A question mark hangs over some bus services in west Auckland where one operator is trying to quit routes months into a new contracting regime.
One trade union, along with transport industry sources, said problems were emerging with the new public transport operating model (PTOM) contracting system brought in by the former government and now part-way through its roll-out in Auckland
RNZ has been told relationships between some operators and the council transport agency have become toxic, and that the system of bonuses and penalties could endanger services.
Pavlovich Coachlines Limited (PCL), which successfully tendered for services in the West in June, is understood to have been looking for another operator to take over the routes. Other operators rejected taking over the services because they would obliged to run them in line with the existing contract between PCL and Auckland Transport.
PCL chief executive Bernard Pavlovich declined to comment, as did bus operators, some citing the terms of their contracts with the council agency Auckland Transport.
Auckland Transport said only that in general there was no provision to renegotiate contracts and penalties would apply if an operator bailed out.
The public transport operating model introduced in 2013 was driven by former Transport Minister Steven Joyce to add commercial incentives and partnerships into how councils contracted services.
The transition to the new regime is nearing the half-way stage in Auckland, with the South and West now under PTOM, and the East since yesterday.
New operators have won some contracts previously held by long-established players, with NZ Bus losing all its work in the South, and some in the West.
RNZ understands some operators have been hit hard by penalties that can be imposed under PTOM on those who fail to meet punctuality and reliability targets.
Auckland Transport said both penalties and bonuses are paid according to how well an operator delivers the contracted services.
"If two to three trips don't operate - we don't pay for them," said, public transport service delivery manager Colin Homan. An operator might face both penalties and bonuses of $10,000-plus in a month, and some might end up with a net bill to pay of $10,000-plus, depending on performance, he said.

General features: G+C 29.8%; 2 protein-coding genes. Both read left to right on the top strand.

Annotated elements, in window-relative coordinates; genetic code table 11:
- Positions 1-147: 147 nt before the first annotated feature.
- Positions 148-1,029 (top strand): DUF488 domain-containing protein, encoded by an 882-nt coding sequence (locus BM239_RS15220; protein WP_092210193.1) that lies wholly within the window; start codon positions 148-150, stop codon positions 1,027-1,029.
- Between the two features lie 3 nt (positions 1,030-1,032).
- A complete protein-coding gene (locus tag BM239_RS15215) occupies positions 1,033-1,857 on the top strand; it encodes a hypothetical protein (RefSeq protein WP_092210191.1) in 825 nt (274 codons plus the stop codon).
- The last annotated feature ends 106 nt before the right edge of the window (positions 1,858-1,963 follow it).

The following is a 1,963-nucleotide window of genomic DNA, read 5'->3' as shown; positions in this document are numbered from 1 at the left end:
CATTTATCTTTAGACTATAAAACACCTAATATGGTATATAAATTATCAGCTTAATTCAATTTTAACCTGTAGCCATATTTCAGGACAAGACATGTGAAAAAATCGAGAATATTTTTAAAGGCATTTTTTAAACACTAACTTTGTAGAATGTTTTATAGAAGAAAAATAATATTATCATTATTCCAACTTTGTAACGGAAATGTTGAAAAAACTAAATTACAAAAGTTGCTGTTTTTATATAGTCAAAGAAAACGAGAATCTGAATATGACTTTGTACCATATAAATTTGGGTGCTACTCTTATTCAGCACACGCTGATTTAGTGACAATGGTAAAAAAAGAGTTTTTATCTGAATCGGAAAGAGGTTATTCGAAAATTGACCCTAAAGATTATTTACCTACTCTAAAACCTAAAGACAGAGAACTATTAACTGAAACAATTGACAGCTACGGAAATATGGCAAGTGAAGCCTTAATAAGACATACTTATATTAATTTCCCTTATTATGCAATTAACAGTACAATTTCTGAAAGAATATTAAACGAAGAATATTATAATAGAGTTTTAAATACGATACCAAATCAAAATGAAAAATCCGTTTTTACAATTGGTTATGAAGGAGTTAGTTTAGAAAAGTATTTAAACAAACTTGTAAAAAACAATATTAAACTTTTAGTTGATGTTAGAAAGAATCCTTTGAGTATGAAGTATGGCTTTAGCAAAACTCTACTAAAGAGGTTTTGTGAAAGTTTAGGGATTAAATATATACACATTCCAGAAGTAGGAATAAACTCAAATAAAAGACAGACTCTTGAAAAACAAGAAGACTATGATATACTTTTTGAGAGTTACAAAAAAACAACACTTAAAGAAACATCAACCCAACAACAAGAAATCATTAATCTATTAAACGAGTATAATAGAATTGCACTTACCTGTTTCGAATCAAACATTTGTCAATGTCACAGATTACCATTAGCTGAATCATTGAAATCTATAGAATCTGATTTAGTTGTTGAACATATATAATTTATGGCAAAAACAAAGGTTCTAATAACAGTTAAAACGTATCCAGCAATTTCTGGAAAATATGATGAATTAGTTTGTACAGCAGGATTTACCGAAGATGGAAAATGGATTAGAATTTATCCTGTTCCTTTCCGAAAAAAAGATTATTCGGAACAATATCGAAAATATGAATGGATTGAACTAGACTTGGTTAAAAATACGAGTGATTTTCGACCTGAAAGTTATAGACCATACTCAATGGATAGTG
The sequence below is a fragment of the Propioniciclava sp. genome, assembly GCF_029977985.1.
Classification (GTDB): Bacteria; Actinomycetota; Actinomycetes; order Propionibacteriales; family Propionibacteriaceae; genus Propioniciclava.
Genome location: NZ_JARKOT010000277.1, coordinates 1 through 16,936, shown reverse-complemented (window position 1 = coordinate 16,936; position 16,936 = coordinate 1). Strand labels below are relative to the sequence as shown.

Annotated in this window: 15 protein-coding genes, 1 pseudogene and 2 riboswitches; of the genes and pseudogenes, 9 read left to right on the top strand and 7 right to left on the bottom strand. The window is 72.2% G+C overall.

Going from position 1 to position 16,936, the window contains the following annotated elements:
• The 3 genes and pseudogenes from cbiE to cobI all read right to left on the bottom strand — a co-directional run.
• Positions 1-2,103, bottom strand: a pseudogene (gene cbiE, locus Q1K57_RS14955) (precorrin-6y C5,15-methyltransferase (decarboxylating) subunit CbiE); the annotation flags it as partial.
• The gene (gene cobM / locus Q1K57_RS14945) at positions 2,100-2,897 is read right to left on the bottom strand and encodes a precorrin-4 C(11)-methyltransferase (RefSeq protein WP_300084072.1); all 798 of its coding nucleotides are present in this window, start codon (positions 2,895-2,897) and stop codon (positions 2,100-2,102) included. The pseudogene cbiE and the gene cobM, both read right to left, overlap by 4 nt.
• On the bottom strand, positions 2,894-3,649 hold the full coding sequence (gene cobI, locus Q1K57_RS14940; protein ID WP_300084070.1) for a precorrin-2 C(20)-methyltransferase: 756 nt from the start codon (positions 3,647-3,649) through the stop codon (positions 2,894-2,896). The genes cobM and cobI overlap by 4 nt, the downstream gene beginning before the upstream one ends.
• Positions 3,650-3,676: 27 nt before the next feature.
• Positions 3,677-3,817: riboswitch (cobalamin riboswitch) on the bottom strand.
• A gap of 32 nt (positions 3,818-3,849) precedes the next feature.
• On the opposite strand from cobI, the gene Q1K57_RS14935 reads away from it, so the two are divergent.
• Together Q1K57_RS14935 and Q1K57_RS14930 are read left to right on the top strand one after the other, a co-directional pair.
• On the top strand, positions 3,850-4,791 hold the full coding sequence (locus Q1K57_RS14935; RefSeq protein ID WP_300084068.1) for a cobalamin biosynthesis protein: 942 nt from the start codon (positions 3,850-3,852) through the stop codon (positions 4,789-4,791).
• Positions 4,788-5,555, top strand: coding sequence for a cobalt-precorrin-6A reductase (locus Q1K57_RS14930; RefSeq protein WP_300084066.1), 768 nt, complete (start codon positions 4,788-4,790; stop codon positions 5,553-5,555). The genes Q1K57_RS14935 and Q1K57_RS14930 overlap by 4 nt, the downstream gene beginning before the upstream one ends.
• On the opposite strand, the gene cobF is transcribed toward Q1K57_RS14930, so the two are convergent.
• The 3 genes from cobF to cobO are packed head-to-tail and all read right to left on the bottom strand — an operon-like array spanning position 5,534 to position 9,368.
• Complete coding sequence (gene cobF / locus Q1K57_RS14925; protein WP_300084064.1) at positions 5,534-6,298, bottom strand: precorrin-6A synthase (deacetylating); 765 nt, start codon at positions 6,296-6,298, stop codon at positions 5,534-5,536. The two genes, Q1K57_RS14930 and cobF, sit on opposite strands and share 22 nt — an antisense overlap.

Auckland is the most advanced region in rolling out PTOM, which has shaken up a long-established club of operators.
New players entering the region - iwi-owned Go Bus, a significantly expanding Pavlovich, and Murphy Buses in a joint venture with major company Ritchies - have undercut and partially displaced firms like the once-dominant NZ Bus.
All the newcomers have invested heavily in new buses, and have had to recruit hundreds of staff during a nationwide shortage of bus drivers.
Those winning new contracts have three months to get up to speed, before the penalty/bonus regime kicks in.
The competitive tendering PTOM system has delivered big savings to Auckland Transport, which in the first tranche of contracts - South Auckland - gained a 15 percent increase in services, for $3.1 million less subsidy.
The agency estimated that once the re-tendering for Auckland is complete, there will be a 28 percent increase in services, costing 6 percent less in subsidies.
First Union said the PTOM system, with companies tendering against each other, is driving down drivers' wages.
Despite the statements from AT about it being 40 percent quality and 60 percent cost, generally the low-cost providers have won the day, Rudd Hughes, the union's bus organiser, said.
"You've got providers coming in where the margins are very slim and that's a real problem for them maintaining profitability," he said.
Mr Hughes said some drivers had left the industry rather than switch companies for lower wages.
Minister of Transport Phil Twyford said he wanted to ensure that gains under PTOM were not at the cost of worker.
Mr Twyford said while it's too early for a full review of PTOM, there could be changes to protect workers' conditions.
"One of them could be ringfencing labour costs as part of the process so you'd then be requiring the provider to compete on the basis of quality of service rather than reducing wages and conditions," he said.